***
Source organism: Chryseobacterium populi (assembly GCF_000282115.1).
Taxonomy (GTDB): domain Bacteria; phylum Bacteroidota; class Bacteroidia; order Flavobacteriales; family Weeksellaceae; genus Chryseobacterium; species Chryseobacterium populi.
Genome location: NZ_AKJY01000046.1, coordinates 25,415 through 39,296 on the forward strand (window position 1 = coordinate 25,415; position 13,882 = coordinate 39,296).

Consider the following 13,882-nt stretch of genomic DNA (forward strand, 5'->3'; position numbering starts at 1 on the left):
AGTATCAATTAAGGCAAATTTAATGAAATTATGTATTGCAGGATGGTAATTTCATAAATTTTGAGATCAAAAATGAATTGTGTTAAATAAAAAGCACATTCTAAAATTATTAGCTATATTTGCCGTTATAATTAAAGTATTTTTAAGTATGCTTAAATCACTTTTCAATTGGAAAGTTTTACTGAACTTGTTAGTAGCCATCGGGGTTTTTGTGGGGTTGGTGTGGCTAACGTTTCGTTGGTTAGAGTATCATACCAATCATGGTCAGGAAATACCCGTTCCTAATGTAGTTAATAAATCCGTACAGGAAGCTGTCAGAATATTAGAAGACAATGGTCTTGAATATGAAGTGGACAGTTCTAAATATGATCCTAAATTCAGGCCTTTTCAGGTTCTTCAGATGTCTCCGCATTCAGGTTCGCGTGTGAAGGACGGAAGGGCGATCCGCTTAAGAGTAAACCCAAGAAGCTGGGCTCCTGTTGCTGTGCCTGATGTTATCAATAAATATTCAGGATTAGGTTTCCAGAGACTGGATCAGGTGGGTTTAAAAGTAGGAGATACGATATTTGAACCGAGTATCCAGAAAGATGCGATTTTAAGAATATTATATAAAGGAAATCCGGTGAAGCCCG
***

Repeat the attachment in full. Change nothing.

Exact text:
Source organism: Chryseobacterium populi (assembly GCF_000282115.1).
Taxonomy (GTDB): domain Bacteria; phylum Bacteroidota; class Bacteroidia; order Flavobacteriales; family Weeksellaceae; genus Chryseobacterium; species Chryseobacterium populi.
Genome location: NZ_AKJY01000046.1, coordinates 25,415 through 39,296 on the forward strand (window position 1 = coordinate 25,415; position 13,882 = coordinate 39,296).

Consider the following 13,882-nt stretch of genomic DNA (forward strand, 5'->3'; position numbering starts at 1 on the left):
AGTATCAATTAAGGCAAATTTAATGAAATTATGTATTGCAGGATGGTAATTTCATAAATTTTGAGATCAAAAATGAATTGTGTTAAATAAAAAGCACATTCTAAAATTATTAGCTATATTTGCCGTTATAATTAAAGTATTTTTAAGTATGCTTAAATCACTTTTCAATTGGAAAGTTTTACTGAACTTGTTAGTAGCCATCGGGGTTTTTGTGGGGTTGGTGTGGCTAACGTTTCGTTGGTTAGAGTATCATACCAATCATGGTCAGGAAATACCCGTTCCTAATGTAGTTAATAAATCCGTACAGGAAGCTGTCAGAATATTAGAAGACAATGGTCTTGAATATGAAGTGGACAGTTCTAAATATGATCCTAAATTCAGGCCTTTTCAGGTTCTTCAGATGTCTCCGCATTCAGGTTCGCGTGTGAAGGACGGAAGGGCGATCCGCTTAAGAGTAAACCCAAGAAGCTGGGCTCCTGTTGCTGTGCCTGATGTTATCAATAAATATTCAGGATTAGGTTTCCAGAGACTGGATCAGGTGGGTTTAAAAGTAGGAGATACGATATTTGAACCGAGTATCCAGAAAGATGCGATTTTAAGAATATTATATAAAGGAAATCCGGTGAAGCCCG